The night photography of Bangkok is bathed in luminous neon and copious amounts of city lights, while the interior shots are meticulously framed widescreen compositions that could each be their own artistic photographs.
Blu-ray picks up the deep reds and blues that populate so many of the shots and displays them in breathtaking high definition. When coupled with the film’s penchant for brutality, the result can be as terrifying as it is alienating.
Director of Photography Larry Smith, who was also Refn’s cinematographer on 2008′s Bronson, has really outdone himself here in terms of stunning visuals, helped in part by the clean lines and stylized hyper-backgrounds of Beth Mickles‘ production design.
Why am I leading off with the visuals of Only God Forgives rather than mentioning Ryan Gosling, who plays an empty underworld criminal out to avenge his brother’s murder or Kristin Scott Thomas, who plays his inappropriately domineering mother? Because the visual style of the film is the real star of Only God Forgives. Without it, the film would be even more hollow and hard-hearted than it already is.
Maybe its no surprise that Refn’s most interesting and successful film — the 2011 noir-tinged heist movie-turned-doomed romance Drive – was one that he didn’t write. Only God Forgives is entirely his concoction and it feels like a half-baked experiment — a mashup of menacing one-note characters who stare coldly into the camera and hold the frame while Cliff Martinez again delivers a synth-heavy score that does much to establish unease.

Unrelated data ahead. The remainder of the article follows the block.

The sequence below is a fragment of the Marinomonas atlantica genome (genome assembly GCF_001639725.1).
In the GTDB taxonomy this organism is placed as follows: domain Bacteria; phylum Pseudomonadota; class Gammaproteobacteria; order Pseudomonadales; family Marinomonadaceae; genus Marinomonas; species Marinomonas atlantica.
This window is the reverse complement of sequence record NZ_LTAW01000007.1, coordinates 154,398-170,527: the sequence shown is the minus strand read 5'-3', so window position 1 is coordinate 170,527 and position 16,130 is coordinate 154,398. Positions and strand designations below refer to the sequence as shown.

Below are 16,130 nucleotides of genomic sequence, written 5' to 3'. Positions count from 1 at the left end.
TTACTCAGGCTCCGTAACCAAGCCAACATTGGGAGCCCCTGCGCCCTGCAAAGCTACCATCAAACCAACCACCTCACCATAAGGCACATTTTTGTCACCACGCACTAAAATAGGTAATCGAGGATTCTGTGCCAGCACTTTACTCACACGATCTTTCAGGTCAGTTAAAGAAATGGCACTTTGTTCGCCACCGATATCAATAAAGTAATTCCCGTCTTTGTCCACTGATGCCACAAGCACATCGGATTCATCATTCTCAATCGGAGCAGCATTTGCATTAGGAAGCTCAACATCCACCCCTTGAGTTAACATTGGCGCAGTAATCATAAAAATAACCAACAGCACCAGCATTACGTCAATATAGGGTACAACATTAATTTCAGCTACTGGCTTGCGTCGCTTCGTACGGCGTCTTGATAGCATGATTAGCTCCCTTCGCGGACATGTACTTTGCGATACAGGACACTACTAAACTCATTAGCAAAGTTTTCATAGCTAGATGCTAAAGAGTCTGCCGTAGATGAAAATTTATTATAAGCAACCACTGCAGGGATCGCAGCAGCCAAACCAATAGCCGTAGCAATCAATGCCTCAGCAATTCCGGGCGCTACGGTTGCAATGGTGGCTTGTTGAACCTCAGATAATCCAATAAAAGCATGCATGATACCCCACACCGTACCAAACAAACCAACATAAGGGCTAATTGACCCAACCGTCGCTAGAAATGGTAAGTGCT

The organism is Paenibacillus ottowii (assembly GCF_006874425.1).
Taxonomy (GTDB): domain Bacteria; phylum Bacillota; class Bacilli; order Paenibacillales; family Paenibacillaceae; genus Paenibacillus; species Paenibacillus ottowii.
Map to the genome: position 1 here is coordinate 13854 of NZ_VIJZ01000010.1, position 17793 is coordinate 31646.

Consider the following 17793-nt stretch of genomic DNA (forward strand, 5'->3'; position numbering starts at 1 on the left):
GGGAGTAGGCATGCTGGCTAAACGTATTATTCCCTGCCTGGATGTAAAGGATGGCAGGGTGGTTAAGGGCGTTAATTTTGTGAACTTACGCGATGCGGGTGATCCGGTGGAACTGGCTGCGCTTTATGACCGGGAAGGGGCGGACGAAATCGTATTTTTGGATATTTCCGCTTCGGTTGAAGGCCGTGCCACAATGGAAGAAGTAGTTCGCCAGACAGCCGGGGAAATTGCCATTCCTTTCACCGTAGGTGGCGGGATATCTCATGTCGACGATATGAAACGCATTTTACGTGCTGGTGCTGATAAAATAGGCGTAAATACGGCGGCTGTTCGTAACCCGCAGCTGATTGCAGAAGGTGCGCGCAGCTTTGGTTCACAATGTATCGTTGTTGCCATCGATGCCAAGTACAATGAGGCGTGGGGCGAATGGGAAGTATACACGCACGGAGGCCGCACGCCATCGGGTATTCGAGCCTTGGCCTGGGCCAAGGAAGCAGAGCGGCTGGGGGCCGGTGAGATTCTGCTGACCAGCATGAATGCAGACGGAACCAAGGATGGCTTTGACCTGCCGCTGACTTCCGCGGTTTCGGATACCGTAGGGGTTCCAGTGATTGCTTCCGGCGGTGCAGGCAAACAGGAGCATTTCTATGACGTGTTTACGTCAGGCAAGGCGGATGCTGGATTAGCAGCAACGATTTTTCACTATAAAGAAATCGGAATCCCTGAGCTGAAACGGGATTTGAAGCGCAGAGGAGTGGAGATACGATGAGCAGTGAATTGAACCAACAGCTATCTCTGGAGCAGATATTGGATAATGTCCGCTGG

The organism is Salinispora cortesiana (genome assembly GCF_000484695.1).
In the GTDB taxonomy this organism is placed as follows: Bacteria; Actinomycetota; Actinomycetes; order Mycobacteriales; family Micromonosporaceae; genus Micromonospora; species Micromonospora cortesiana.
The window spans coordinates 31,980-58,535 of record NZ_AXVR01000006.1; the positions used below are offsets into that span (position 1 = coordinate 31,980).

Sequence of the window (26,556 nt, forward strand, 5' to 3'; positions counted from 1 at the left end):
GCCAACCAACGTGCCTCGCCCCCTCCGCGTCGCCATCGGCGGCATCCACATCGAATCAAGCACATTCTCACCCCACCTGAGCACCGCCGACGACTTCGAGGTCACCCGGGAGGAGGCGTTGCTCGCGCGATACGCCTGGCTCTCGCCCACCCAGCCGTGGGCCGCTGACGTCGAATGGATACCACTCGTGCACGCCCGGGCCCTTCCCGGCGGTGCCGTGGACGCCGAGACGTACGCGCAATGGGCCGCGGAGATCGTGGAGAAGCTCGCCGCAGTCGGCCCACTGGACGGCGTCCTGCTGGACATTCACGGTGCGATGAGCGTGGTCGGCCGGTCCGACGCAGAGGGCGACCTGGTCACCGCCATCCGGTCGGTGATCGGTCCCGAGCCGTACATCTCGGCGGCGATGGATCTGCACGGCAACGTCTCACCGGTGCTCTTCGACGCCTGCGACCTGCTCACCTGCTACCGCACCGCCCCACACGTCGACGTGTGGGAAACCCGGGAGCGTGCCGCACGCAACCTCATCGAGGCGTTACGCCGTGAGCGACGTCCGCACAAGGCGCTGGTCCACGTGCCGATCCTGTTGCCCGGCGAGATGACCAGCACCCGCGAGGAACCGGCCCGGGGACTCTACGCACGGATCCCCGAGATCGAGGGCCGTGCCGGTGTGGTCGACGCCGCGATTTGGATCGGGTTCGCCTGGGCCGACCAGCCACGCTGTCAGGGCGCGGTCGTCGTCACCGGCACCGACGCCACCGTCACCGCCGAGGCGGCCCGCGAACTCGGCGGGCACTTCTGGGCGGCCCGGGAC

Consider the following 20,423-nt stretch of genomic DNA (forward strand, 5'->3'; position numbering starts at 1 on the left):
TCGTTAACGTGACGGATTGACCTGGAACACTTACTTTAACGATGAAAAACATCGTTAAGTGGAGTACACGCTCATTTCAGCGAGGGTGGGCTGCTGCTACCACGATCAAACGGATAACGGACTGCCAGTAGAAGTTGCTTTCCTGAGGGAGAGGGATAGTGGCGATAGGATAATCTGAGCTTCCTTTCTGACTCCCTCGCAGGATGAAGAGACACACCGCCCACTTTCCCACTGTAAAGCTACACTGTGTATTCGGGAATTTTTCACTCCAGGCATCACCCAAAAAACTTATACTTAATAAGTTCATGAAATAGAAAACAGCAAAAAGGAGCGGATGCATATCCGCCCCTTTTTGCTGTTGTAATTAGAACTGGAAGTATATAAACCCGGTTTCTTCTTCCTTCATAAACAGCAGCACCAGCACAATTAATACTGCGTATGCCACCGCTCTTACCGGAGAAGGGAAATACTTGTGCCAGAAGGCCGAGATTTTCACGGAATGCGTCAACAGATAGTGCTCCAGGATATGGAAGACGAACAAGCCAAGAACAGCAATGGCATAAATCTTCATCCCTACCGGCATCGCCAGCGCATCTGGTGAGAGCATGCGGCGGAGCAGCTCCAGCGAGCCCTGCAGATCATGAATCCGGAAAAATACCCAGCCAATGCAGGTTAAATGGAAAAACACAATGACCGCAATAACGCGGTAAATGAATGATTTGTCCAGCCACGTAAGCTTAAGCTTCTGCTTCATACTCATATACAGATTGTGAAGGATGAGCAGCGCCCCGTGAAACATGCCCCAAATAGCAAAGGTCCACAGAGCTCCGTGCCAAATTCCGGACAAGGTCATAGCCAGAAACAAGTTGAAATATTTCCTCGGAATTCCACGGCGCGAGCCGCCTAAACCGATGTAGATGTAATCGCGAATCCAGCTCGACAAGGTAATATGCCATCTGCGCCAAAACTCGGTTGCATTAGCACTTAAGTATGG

Every now and then, a shocking bit of violence is committed, followed by a bit of David Lynchian absurdity that doesn’t add up to much.
Besides looking fantastic and sounding amazing, the Blu-ray of Only God Forgives also contains audio commentary, some behind-the-scenes b-roll, and two short interviews with Refn. If mystified filmgoers are looking to any of these extra features to provide answers about what the movie is actually about, Refn is happy to talk about symbolism and themes that run throughout the movie. Still, they do little to improve its reputation as anything beyond a surface-value thrill. Since all the “characters” are archetypes, there’s no way to really climb inside Only God Forgives and be emotionally affected by any of it.
For that matter, this full-length feature might have been better off as a baffling, beautiful short film.